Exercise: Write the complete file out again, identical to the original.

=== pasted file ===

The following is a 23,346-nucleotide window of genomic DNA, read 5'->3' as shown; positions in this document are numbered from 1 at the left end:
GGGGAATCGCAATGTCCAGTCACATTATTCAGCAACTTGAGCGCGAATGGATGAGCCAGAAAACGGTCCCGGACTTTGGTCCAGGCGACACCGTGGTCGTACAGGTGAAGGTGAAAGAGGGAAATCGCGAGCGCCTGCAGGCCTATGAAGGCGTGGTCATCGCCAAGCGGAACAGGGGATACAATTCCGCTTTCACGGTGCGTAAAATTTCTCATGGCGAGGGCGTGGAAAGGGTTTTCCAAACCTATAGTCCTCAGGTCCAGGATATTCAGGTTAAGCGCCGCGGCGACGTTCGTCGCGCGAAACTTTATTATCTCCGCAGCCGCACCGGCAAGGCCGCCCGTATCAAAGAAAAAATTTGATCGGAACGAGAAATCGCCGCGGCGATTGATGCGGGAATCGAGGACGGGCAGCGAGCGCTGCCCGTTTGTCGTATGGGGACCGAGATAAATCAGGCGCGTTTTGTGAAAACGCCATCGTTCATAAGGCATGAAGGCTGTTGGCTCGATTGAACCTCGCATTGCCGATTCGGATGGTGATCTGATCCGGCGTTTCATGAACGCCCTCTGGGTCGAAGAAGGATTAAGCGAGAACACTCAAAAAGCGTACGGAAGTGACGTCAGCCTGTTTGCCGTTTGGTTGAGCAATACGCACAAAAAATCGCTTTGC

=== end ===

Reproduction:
The following is a 23,346-nucleotide window of genomic DNA, read 5'->3' as shown; positions in this document are numbered from 1 at the left end:
GGGGAATCGCAATGTCCAGTCACATTATTCAGCAACTTGAGCGCGAATGGATGAGCCAGAAAACGGTCCCGGACTTTGGTCCAGGCGACACCGTGGTCGTACAGGTGAAGGTGAAAGAGGGAAATCGCGAGCGCCTGCAGGCCTATGAAGGCGTGGTCATCGCCAAGCGGAACAGGGGATACAATTCCGCTTTCACGGTGCGTAAAATTTCTCATGGCGAGGGCGTGGAAAGGGTTTTCCAAACCTATAGTCCTCAGGTCCAGGATATTCAGGTTAAGCGCCGCGGCGACGTTCGTCGCGCGAAACTTTATTATCTCCGCAGCCGCACCGGCAAGGCCGCCCGTATCAAAGAAAAAATTTGATCGGAACGAGAAATCGCCGCGGCGATTGATGCGGGAATCGAGGACGGGCAGCGAGCGCTGCCCGTTTGTCGTATGGGGACCGAGATAAATCAGGCGCGTTTTGTGAAAACGCCATCGTTCATAAGGCATGAAGGCTGTTGGCTCGATTGAACCTCGCATTGCCGATTCGGATGGTGATCTGATCCGGCGTTTCATGAACGCCCTCTGGGTCGAAGAAGGATTAAGCGAGAACACTCAAAAAGCGTACGGAAGTGACGTCAGCCTGTTTGCCGTTTGGTTGAGCAATACGCACAAAAAATCGCTTTGC